nytheatre.com review by Melle Powers
August 8, 2008
Baby Cow is Christine Renee Miller's autobiographical one-woman play about her journey to claiming her sexuality and owning her place in the world as a multi-ethnic woman. But really, it's about her mother—a Korean-born woman disowned by her family when she married Miller's African-American father and moved to the States—and the tightrope you walk when your mother is both your biggest critic and your biggest fan. No matter how much Miller fights to stake her independence, according to the Korean nursery song that provides the show's title, "baby cow is the same as mama cow."
And what a mama cow! The primary tension in this mother/daughter relationship is Miller's divorce at a young age, and general "unwillingness" to settle down and deliver some grandkids. Miller's impression of her mother is pretty hysterical. In particular a monologue where Miller—as her mother—stands in her church basement and delivers a detailed story of "a time I did not get something I wanted" (great line: "I will write my own solo show because therapy is very expensive!"—now imagine that line delivered with a Korean accent wrapped in a Texas twang and you get a small idea of just how funny she is). The beauty of this monologue, and the show in general, is that even though the stories are personal, they do not feel like therapy, but instead, like a window into a very loving relationship that is universal in its complexity.
Miller's tales about her mother are peppered between stories of her sexual awakening, marriage at 23 to a college professor, and the reactions of others to her striking ethnic mix—represented by a Greek chorus of doormen, a veritable United Nations of bad pick-up lines, who each lay ethnic claim to her based on her "exotic" looks and sleaze on her accordingly.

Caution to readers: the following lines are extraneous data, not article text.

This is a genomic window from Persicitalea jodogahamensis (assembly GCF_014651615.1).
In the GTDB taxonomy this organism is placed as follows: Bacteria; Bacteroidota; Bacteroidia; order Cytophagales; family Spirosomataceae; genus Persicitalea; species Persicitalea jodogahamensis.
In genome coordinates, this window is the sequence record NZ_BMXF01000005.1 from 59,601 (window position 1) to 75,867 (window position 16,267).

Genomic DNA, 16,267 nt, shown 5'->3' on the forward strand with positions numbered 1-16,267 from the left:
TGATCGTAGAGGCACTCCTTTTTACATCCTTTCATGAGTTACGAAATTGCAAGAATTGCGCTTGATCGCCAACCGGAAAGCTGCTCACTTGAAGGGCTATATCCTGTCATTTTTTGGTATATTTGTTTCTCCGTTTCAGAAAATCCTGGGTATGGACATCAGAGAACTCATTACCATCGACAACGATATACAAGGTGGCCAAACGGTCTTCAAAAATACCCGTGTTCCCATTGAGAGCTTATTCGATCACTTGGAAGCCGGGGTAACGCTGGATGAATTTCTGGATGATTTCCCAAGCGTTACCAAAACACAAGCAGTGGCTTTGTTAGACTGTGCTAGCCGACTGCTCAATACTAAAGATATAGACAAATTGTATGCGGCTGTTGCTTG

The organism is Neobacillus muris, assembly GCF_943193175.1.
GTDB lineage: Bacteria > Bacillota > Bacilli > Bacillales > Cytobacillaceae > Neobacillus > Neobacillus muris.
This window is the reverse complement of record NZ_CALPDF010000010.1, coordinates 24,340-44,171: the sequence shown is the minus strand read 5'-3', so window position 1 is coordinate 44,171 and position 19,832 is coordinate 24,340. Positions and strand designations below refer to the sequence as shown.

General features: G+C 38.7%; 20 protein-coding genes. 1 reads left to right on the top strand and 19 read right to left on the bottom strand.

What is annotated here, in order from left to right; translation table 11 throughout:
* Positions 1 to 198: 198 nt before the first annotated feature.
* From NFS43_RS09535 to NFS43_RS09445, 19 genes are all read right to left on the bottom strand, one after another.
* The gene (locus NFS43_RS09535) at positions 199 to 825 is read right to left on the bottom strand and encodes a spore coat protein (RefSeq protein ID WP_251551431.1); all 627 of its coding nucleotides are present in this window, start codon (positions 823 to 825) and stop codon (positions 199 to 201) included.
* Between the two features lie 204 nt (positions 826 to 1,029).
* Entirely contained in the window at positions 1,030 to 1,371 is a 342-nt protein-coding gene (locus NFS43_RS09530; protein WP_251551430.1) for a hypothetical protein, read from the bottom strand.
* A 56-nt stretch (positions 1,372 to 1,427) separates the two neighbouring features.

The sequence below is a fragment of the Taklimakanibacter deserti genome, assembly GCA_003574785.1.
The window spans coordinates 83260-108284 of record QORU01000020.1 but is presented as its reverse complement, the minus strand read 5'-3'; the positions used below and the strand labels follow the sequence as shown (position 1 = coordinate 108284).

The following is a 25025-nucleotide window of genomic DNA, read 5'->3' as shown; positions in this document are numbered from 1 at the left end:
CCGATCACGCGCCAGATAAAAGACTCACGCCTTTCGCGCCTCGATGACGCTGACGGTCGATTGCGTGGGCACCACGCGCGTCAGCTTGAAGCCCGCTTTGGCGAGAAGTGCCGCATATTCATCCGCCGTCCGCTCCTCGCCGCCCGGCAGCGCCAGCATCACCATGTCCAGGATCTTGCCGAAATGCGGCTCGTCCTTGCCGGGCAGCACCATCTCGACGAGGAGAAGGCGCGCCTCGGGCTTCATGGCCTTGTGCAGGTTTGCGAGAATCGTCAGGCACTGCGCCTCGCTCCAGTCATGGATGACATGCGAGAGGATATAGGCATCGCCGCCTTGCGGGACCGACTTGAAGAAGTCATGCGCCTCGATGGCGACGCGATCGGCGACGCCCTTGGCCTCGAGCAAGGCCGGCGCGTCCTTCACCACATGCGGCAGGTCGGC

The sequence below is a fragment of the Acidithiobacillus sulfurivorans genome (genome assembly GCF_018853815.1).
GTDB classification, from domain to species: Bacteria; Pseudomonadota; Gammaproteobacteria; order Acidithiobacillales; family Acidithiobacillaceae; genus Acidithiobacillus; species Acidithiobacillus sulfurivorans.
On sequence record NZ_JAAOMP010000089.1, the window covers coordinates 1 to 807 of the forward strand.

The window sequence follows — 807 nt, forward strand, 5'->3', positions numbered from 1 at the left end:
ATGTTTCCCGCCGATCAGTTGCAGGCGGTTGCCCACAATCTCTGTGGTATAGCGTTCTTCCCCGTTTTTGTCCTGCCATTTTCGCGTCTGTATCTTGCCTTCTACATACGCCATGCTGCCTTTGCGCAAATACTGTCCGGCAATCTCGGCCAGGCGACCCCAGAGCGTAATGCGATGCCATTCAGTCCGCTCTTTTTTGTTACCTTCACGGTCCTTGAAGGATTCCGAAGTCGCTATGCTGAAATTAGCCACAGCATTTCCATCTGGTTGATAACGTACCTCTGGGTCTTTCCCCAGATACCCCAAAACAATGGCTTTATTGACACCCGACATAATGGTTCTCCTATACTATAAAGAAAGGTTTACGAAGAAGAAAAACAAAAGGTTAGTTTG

The magic of a one-person show lies in watching an actor transform herself into a wide range of people. Miller is very successful with some of her characterizations: Her mother, as well as a hilariously inappropriate British woman with a lust for black men are particularly worth mentioning, but other characterizations need sharpening—it sometimes took me a while to identify certain characters as male.
Which is not to say that Miller isn't a lovely and captivating performer. I was surprised to read in the program that this is her stage debut. She is relaxed and confident on stage, with a beautiful physical life and a delightful rubber-faced expressionism.
Miller employs different methods of storytelling in her script—from novel-like narration, to direct address, to fourth wall monologueing, to "scenes" between characters—and the variety of styles sometimes makes for a disjointed viewing experience. Likewise, the ending feels a bit abrupt, and I hope she continues to fine-tune the script and flesh out the story because while it is very engaging, it feels a bit incomplete.
Director Lileana Blain-Cruz deftly keeps the action clear, with smart, straightforward direction. The bare bones set consists of a coat rack, a chair, and a scarf-draped stool. The minimal props and costumes allow for smooth transitions between characters and keep the focus squarely on the performance. Overall, this is a delightful show that I found to be a very enjoyable kick-off to my FringeNYC viewing.